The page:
24 May 2024, 10:55

El Nino not responsible for East Africa floods: scientists

NAIROBI, May 24, 2024 (BSS/AFP) - The El Nino weather pattern did not have
"any influence" on widespread flooding that killed hundreds in East Africa
this year, an expert group of scientists said Friday.

Torrential rainfall in Kenya, Tanzania and neighbouring nations killed more
than 500 people, displacing hundreds of thousands as the deluge swept away
homes and swamped roads during the March to May monsoon season.

The region was hit by floods late last year as well, with researchers saying
that the Indian Ocean Dipole (IOD) -- a climate system defined by the
difference in sea surface temperature between western and eastern areas of
the ocean -- contributed to the heavy rainfall.

This year's rains were believed to have been exacerbated by El Nino -- a
climate phenomenon typically associated with increased heat that leads to
drought in some parts of the world and heavy downpours elsewhere.

But a study published by the World Weather Attribution (WWA) group on Friday
found that "researchers did not find any evidence that El Nino or the Indian
Ocean Dipole had any influence" on this year's extreme rainfall.

The network of scientists has developed peer-reviewed methods for quickly
establishing the potential role of global warming in specific extreme weather

Scientists examined weather data and climate models to compare how rainfall
patterns have changed between now and the pre-industrial era as they sought
to measure the impact of climate change on the monsoon.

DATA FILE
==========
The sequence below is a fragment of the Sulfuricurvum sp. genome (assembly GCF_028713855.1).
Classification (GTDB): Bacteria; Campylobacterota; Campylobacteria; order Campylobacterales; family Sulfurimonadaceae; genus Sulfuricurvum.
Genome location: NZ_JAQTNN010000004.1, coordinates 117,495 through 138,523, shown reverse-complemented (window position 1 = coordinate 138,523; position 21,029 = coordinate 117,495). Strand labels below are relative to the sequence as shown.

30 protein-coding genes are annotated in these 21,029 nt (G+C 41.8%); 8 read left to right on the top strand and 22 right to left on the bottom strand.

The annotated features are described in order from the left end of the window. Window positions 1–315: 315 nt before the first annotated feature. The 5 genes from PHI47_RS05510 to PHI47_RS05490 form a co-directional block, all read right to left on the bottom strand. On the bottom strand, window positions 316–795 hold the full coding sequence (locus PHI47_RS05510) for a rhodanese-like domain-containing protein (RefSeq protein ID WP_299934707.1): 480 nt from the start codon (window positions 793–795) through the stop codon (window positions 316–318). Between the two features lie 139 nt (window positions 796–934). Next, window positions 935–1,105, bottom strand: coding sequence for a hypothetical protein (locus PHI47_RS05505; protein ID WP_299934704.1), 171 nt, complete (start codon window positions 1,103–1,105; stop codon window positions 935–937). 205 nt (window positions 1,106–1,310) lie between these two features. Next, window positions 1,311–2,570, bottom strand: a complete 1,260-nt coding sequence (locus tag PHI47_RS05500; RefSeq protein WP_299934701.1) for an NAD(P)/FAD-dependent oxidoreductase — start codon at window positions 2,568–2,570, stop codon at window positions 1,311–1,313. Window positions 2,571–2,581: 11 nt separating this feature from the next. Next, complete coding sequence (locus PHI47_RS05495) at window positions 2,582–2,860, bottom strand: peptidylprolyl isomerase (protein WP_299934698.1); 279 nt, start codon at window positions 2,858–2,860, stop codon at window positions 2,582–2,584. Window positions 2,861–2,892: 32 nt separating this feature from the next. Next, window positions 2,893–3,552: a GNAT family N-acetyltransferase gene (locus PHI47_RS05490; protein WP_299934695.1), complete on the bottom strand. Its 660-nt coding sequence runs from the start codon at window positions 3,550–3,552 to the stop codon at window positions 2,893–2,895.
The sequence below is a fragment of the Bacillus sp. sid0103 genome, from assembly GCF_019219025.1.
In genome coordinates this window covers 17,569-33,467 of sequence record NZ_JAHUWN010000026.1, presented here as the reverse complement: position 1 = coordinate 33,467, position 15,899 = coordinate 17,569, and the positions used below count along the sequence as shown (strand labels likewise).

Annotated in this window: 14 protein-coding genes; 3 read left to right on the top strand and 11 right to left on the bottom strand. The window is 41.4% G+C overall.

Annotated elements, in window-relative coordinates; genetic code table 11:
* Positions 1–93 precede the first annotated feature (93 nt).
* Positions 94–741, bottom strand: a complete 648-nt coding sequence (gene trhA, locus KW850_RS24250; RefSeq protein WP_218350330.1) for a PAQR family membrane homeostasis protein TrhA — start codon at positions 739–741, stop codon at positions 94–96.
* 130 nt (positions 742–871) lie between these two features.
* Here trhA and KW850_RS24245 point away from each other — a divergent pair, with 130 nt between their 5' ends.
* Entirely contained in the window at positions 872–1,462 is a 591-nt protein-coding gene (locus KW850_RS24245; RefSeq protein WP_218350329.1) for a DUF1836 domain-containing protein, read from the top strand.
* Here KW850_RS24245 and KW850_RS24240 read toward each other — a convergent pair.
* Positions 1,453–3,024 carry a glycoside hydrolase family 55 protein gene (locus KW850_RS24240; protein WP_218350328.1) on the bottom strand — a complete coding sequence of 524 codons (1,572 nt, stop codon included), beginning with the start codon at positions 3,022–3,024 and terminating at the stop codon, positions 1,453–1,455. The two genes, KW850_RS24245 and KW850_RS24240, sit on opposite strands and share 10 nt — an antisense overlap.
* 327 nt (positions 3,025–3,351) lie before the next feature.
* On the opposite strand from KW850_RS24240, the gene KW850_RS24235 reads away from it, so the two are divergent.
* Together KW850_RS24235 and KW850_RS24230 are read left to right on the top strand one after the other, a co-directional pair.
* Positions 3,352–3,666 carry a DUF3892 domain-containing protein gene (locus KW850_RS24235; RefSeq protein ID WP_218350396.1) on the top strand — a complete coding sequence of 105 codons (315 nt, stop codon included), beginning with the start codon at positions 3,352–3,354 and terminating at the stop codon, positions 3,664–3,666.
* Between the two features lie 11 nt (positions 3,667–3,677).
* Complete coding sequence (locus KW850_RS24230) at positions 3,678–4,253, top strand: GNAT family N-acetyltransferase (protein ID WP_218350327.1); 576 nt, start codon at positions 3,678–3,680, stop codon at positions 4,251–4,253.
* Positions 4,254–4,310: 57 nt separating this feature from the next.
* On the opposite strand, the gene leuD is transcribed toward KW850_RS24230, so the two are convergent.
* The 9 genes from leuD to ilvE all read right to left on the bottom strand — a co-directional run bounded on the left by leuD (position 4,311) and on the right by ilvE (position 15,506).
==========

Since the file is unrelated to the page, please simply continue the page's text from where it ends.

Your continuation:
"The extreme rainfall that led to destructive floods in Kenya, Tanzania and
other parts of East Africa is becoming more intense, with climate change as
one of the drivers," researchers said.

"The best estimate is that climate change made the event twice as likely and
five percent more intense," they said, adding a caveat that the findings also
had to take "a large mathematical uncertainty" into account.

The study covered the "maximum 30-day rainfall" during this year's monsoon
season, with researchers pointing out that "heavy rainfall will continue to
increase in the region with further warming."

- Improve infrastructure -

The study urged governments in the region to improve infrastructure and
protect ecosystems to save lives and help citizens cope with the heightened
risk of climate disasters, especially in densely populated urban areas.

East Africa and the Horn of Africa are among the regions most vulnerable to
climate change -- even though the continent's contribution to global carbon
emissions is a fraction of the total.

Over 300 people died in rains and floods in Ethiopia, Kenya and Somalia late
last year, just as the region was trying to recover from its worst drought in
four decades that left millions of people hungry.

A WWA study on last year's floods in East Africa called for the urgent
phasing out of fossil fuels and reduction of emissions globally.

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